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STUDY SUGGESTS DEATH CAP MUSHROOM POISON ARRESTS PANCREATIC CANCER IN MICE

ScienceDaily.com, April 2, 2012

The mere thought of an identification error

sends a chill down the spine of any mushroom

lover. The death cap mushroom (Amanita phalloides),

which resembles the common white

button mushroom, contains one of the most

deadly poisons found in nature, α-amanitin.

This substance kills any cell without exception,

whether it be healthy or cancerous. At the

German Cancer Research Center (Deutsches

Krebsforschungszentrum,

DKFZ) and the National Center for

Tumor Diseases Heidelberg, immunologist Dr. Gerhard Moldenhauer,

jointly with biochemist Professor Dr. Heinz Faulstich,

Max Planck Institute for Medical Research, has now developed a

method for destroying cancer cells using the dreaded fungal toxin

without harming the body.

The trick to accomplish this is to deliver the poison directly to the

right address in the body using something that virtually serves as

a cab. In this case, the cab is an antibody whose highly specific

arms attach to a cancer-typical cellular surface protein called

EpCAM. The fungal toxin is linked to the antibody in a stable

chemical conjugation.

In the culture dish, the poison-loaded antibody arrested the growth

of pancreatic, colorectal, breast, and bile duct cancer cell lines.

In mice bearing transplanted human pancreatic cancer, a single

antibody injection was sufficient to inhibit tumor growth. Two

injections of higher doses of the antibody even caused complete

tumor regression in 90 percent of the animals. Even the higher

doses did not cause any poison-related damage to the liver or other

organs of the animals.

EpCAM, the protein chosen by the Heidelberg immunologists as

the tumor cell recognition structure, is a characteristic membrane

protein of epithelial cells. This type of cells lines all inner and

outer surfaces of the body. Most malignant tumors originate from

such epithelial tissues. Many of these, such as pancreatic cancer,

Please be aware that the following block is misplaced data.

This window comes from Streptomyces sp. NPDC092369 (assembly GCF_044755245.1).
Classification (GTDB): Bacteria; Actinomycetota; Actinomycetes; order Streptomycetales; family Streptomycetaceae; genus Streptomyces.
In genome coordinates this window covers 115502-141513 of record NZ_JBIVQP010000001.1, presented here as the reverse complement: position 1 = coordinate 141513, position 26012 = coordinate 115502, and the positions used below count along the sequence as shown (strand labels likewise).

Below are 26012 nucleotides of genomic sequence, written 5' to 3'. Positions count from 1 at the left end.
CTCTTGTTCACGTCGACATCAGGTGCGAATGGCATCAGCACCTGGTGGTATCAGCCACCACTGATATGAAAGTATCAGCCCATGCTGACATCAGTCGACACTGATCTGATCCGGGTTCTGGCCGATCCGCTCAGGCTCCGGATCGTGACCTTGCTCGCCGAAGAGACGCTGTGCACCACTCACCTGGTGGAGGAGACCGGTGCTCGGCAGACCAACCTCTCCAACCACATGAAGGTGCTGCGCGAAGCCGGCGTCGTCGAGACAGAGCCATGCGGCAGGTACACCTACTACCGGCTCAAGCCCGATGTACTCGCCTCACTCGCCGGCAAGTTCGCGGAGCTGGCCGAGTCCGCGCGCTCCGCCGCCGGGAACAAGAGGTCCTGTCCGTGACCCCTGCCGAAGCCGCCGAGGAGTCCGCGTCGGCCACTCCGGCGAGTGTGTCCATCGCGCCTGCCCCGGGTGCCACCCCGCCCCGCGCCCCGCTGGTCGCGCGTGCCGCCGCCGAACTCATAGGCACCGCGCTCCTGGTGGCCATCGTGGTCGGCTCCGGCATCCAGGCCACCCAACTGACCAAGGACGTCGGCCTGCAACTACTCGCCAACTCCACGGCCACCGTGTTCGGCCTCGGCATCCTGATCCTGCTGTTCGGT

breast and ovarian cancers, bile duct carcinomas, and tumors

of the head and neck, produce too much EpCAM—and this is

frequently associated with an extremely poor prognosis of the

disease. EpCAM is therefore considered a suitable target structure

for attacking tumor cells.

“Treatments with unconjugated antibodies against EpCAM have

already been tested in clinical trials such as for breast cancer. They

were intended to attack the cancer solely with the weapons of the

immune system, but they turned out to be clinically ineffective,”

said Gerhard Moldenhauer. “However, our amanitin-conjugated

antibody has a much greater potential for killing cancer cells.”

Each antibody is linked to between four and eight toxin molecules.

Amanitin is regarded as very suitable for this purpose. It is small

enough not to be recognized as foreign by immune cells, while

it is also robust enough to lend itself to chemical conjugation.

“When developing toxin-conjugated antibodies you have to take

an awful lot of things into account,” Moldenhauer explains. “The

cancer cell has to regularly take the target molecule including

the attached antibody into its interior, for this is the only place

where the poison can act. In the cell’s interior, the poison needs

to detach from the antibody or else it will not be effective. At the

same time it is absolutely vital that it does not get lost while it is

being carried through the body, because this could cause severe

adverse side effects.”

The dosage of the amanitin antibody needs to be determined with

the utmost care. One problem is that liver cells are extremely

sensitive to the fungal toxin; another is that other healthy cells

carry the EpCAM molecule as well and are therefore endangered.

However, the results obtained in mice give reason to be optimistic,

according to Gerhard Moldenhauer: “Even at high doses we have

not detected any organ damage in the animals. We therefore expect

that there is a sufficient therapeutic window for a dosage that kills

cancer cells while leaving healthy tissue unaffected.”

Moldenhauer, who has many years of experience in developing

therapeutic antibodies, already has plans for amanitin-conjugated

guided missiles against other cancers. In particular, certain types

of leukemia and lymphoma cells also carry highly specific surface

molecules which lend themselves as target structures for poison loaded

antibodies.

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AL2O3

that was great info man..interesting they using a common mushroom.... that is awesome if it works in humans. the mushroom might even become rare then.

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